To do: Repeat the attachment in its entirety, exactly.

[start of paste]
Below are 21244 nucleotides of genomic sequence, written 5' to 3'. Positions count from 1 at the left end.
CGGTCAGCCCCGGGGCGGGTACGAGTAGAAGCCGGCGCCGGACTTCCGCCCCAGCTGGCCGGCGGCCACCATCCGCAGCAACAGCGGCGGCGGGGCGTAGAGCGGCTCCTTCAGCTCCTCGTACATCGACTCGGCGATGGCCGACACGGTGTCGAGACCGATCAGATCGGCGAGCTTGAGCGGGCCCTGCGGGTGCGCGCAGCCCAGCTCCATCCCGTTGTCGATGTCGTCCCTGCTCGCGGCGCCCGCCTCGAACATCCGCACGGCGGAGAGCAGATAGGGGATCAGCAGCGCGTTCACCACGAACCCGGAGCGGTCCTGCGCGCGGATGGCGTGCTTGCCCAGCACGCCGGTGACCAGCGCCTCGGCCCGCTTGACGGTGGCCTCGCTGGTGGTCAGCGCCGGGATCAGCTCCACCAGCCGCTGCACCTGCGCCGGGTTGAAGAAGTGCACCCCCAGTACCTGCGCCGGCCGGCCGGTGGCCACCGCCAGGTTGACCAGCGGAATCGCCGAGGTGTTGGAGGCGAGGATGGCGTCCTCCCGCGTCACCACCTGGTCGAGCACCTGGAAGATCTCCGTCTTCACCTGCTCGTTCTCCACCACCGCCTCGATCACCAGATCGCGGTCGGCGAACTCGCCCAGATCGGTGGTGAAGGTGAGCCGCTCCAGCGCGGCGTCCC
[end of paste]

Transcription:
Below are 21244 nucleotides of genomic sequence, written 5' to 3'. Positions count from 1 at the left end.
CGGTCAGCCCCGGGGCGGGTACGAGTAGAAGCCGGCGCCGGACTTCCGCCCCAGCTGGCCGGCGGCCACCATCCGCAGCAACAGCGGCGGCGGGGCGTAGAGCGGCTCCTTCAGCTCCTCGTACATCGACTCGGCGATGGCCGACACGGTGTCGAGACCGATCAGATCGGCGAGCTTGAGCGGGCCCTGCGGGTGCGCGCAGCCCAGCTCCATCCCGTTGTCGATGTCGTCCCTGCTCGCGGCGCCCGCCTCGAACATCCGCACGGCGGAGAGCAGATAGGGGATCAGCAGCGCGTTCACCACGAACCCGGAGCGGTCCTGCGCGCGGATGGCGTGCTTGCCCAGCACGCCGGTGACCAGCGCCTCGGCCCGCTTGACGGTGGCCTCGCTGGTGGTCAGCGCCGGGATCAGCTCCACCAGCCGCTGCACCTGCGCCGGGTTGAAGAAGTGCACCCCCAGTACCTGCGCCGGCCGGCCGGTGGCCACCGCCAGGTTGACCAGCGGAATCGCCGAGGTGTTGGAGGCGAGGATGGCGTCCTCCCGCGTCACCACCTGGTCGAGCACCTGGAAGATCTCCGTCTTCACCTGCTCGTTCTCCACCACCGCCTCGATCACCAGATCGCGGTCGGCGAACTCGCCCAGATCGGTGGTGAAGGTGAGCCGCTCCAGCGCGGCGTCCC